Which is another way of saying I have not observed a transformer losing the ability to pass a low level signal even to the point of the thermal noise of its terminations.

This also brings back fond memories of the guy down under that wound 300,000 turns of wire on a bundle of rebar and measured the Schumann resonance (pico-Teslas)
__________________
Silence is so accurate.

Last edited by scott wurcer; 10th March 2011 at 12:06 AM.
  Reply With Quote
Old 10th March 2011, 01:52 AM   #10906
diyAudio Member
 
Joachim Gerhard's Avatar
 
Join Date: Mar 2009
I know at least one person that has compared several Lundahl MC transformers to the Jensen. On the last High End Audio show in Utrecht Jaap of Hanze Hifi presented 6 different phonostages with different MC transformers. I will call him today and see what he has to say.
  Reply With Quote
Old 10th March 2011, 02:05 AM   #10907
diyAudio Member
 
abraxalito's Avatar
 
Join Date: Sep 2007
Location: Hangzhou - Marco Polo's 'most beautiful city'. 700yrs is a long time though...
Blog Entries: 99
Send a message via MSN to abraxalito Send a message via Yahoo to abraxalito Send a message via Skype™ to abraxalito
Quote:
Originally Posted by scott wurcer View Post
I might also disagree a little on this, yes eddy currents are a loss but it is not a given that they generate excess noise (coupled back into the system) especially in a fairly pure conductor.
What then of proximity effect? In practice its just like skin effect but in a multiple layer winding such as found in transformers its a significant loss mechanism. Doesn't it contribute noise at higher frequencies by virtue of increasing the resistive losses in the wires? And if it does then its a signal dependent loss.
__________________
It doesn't have to take the form of a conspiracy, rather a consensus... James H Kunstler
  Reply With Quote
Old 10th March 2011, 02:37 AM   #10908
diyAudio Member
 
scott wurcer's Avatar
 
Join Date: Jan 2004
Location: cambridge ma
Quote:
Originally Posted by abraxalito View Post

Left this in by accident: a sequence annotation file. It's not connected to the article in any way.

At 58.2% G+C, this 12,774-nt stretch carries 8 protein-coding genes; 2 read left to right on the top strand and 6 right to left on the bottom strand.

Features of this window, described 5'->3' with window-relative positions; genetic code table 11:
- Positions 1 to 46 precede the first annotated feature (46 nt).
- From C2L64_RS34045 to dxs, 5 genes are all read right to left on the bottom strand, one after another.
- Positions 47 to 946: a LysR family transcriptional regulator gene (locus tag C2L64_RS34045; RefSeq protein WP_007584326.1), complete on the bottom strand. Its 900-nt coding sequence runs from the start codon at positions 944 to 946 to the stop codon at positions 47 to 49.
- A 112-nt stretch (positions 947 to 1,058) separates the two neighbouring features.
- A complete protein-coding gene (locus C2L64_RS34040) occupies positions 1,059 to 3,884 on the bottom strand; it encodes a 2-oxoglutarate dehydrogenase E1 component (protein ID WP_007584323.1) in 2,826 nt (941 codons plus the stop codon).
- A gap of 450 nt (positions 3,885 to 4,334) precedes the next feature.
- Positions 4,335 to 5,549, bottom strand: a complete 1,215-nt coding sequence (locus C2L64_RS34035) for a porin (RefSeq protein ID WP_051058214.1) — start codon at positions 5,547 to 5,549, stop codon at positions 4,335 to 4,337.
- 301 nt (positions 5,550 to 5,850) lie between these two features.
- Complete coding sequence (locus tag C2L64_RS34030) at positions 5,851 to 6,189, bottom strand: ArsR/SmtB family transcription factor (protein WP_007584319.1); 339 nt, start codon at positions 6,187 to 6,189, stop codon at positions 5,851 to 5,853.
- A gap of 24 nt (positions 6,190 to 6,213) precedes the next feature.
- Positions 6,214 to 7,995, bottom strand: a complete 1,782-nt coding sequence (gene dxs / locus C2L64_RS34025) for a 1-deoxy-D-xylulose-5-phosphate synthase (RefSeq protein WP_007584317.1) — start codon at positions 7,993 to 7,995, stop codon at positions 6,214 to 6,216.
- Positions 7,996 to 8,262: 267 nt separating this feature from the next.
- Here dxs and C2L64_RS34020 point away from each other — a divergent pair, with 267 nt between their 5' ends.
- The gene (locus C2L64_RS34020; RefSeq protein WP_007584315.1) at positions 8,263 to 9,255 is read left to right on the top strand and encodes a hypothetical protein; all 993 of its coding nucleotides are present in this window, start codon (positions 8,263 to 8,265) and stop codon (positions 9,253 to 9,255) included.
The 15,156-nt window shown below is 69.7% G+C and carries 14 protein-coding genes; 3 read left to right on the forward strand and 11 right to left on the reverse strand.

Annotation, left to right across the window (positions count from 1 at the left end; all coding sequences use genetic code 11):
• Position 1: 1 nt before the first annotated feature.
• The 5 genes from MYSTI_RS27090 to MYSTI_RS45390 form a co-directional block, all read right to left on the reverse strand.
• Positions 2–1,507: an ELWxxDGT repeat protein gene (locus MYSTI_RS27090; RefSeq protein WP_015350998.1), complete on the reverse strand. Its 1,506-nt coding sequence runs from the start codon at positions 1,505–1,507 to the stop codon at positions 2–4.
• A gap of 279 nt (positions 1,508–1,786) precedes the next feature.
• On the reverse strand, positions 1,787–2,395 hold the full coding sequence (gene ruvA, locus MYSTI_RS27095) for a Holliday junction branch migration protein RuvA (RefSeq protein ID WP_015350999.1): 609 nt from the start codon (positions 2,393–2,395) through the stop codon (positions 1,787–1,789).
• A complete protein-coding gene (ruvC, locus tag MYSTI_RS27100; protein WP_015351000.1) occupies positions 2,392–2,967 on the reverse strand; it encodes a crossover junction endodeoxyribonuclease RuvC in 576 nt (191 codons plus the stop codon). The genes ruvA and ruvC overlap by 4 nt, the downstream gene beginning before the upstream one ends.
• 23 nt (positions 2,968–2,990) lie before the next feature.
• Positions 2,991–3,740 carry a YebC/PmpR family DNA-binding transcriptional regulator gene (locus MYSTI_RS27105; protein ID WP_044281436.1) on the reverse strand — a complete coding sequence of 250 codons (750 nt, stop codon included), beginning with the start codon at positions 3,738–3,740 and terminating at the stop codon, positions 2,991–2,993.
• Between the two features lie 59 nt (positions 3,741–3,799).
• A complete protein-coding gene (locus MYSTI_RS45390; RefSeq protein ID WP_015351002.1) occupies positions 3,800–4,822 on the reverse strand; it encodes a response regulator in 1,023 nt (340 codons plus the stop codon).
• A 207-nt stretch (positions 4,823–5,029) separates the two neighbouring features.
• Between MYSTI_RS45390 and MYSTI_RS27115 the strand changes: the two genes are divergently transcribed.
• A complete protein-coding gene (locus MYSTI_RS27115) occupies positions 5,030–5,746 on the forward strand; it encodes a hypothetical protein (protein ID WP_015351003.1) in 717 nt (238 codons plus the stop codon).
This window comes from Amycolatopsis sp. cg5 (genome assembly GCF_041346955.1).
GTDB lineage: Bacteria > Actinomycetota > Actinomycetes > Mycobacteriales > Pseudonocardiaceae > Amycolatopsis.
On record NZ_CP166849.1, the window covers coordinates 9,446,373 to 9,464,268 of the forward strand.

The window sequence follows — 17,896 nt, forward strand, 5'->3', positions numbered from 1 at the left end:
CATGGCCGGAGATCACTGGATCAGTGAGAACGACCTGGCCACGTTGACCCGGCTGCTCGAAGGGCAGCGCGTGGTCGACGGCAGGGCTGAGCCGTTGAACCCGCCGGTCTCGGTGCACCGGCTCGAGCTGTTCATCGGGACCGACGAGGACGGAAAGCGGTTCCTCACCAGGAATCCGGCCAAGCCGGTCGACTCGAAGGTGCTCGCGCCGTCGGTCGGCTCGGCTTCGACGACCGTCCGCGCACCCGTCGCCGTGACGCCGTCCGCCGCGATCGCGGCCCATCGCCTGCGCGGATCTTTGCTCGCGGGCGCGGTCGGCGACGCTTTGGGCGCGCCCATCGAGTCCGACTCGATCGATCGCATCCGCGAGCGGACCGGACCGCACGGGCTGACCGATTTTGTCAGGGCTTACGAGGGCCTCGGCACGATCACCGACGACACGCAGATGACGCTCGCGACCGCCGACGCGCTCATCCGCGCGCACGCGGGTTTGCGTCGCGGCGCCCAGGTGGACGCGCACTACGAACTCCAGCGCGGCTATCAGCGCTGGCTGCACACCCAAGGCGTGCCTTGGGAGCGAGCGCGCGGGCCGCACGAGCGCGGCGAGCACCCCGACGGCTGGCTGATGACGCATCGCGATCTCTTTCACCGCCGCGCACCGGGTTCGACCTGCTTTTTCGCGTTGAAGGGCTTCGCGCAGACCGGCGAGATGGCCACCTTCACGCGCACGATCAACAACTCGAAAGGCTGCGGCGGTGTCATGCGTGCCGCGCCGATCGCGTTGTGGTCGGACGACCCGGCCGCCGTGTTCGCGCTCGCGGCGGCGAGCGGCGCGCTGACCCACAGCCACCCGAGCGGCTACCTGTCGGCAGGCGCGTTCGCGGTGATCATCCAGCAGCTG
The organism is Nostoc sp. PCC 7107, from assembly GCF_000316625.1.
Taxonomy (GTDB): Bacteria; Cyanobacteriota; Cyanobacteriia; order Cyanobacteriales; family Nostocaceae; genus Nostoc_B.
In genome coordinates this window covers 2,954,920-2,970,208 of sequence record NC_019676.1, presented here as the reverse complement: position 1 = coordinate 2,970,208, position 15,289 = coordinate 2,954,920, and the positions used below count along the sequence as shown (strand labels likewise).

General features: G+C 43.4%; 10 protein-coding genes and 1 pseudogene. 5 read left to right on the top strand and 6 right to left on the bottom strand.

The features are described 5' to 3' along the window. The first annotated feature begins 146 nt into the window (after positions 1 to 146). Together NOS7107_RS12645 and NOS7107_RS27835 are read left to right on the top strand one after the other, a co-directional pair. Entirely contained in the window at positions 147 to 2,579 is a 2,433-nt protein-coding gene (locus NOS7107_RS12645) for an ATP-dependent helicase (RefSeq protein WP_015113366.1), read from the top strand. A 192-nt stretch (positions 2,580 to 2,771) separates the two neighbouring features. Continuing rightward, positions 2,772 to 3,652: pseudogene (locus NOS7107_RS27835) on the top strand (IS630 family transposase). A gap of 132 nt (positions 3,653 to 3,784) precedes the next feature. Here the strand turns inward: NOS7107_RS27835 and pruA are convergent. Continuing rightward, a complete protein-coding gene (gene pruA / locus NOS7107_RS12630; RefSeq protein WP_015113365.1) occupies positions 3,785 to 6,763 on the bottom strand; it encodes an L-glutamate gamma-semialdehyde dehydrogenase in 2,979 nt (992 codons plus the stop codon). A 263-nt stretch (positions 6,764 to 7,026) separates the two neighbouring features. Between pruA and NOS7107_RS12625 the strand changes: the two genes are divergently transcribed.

What then of proximity effect? In practice its just like skin effect but in a multiple layer winding such as found in transformers its a significant loss mechanism. Doesn't it contribute noise at higher frequencies by virtue of increasing the resistive losses in the wires? And if it does then its a signal dependent loss.
Not the same thing this is all covered by a multi-physics model at equilibrium. The skin effect can produce fractional f effects. They are still continuous with level, the skin effect does not "stop" below a certain level.

If I put say 100nV (or whatever) on a transformer some of the results presented say mu collapses and I get nothing out. Please present evidence of this.
__________________
Silence is so accurate.
  Reply With Quote
Old 10th March 2011, 02:43 AM   #10909
diyAudio Member
 
Join Date: Mar 2002
with an ideal transformer
there is no voltage accross
the secondary without a load ?
  Reply With Quote
Old 10th March 2011, 02:50 AM   #10910
diyAudio Member
 
abraxalito's Avatar
 
Join Date: Sep 2007
Location: Hangzhou - Marco Polo's 'most beautiful city'. 700yrs is a long time though...
Blog Entries: 99
Send a message via MSN to abraxalito Send a message via Yahoo to abraxalito Send a message via Skype™ to abraxalito
Quote:
Originally Posted by scott wurcer View Post
Not the same thing this is all covered by a multi-physics model at equilibrium. The skin effect can produce fractional f effects. They are still continuous with level, the skin effect does not "stop" below a certain level.
I think here we're arguing at crossed purposes. I'm not of the view there's anything discontinuous going on. Just offering support for Mr. Neutron's thesis which you seemed to be disagreeing with.

Quote:
If I put say 100nV (or whatever) on a transformer some of the results presented say mu collapses and I get nothing out. Please present evidence of this.
I'd be as skeptical as you of such 'results'
__________________
It doesn't have to take the form of a conspiracy, rather a consensus... James H Kunstler
  Reply With Quote

Reply


Hide this!Advertise here!
Thread Tools Search this Thread
Search this Thread:

Advanced Search

Posting Rules
You may not post new threads
You may not post replies
You may not post attachments
You may not edit your posts

BB code is On
Smilies are On
[IMG] code is On
HTML code is Off
Trackbacks are Off
Pingbacks are Off
Refbacks are Off



New To Site? Need Help?

All times are GMT. The time now is 04:52 AM.


vBulletin Optimisation provided by vB Optimise (Pro) - vBulletin Mods & Addons Copyright © 2014 DragonByte Technologies Ltd.
Copyright 1999-2014 diyAudio

Content Relevant URLs by vBSEO 3.3.2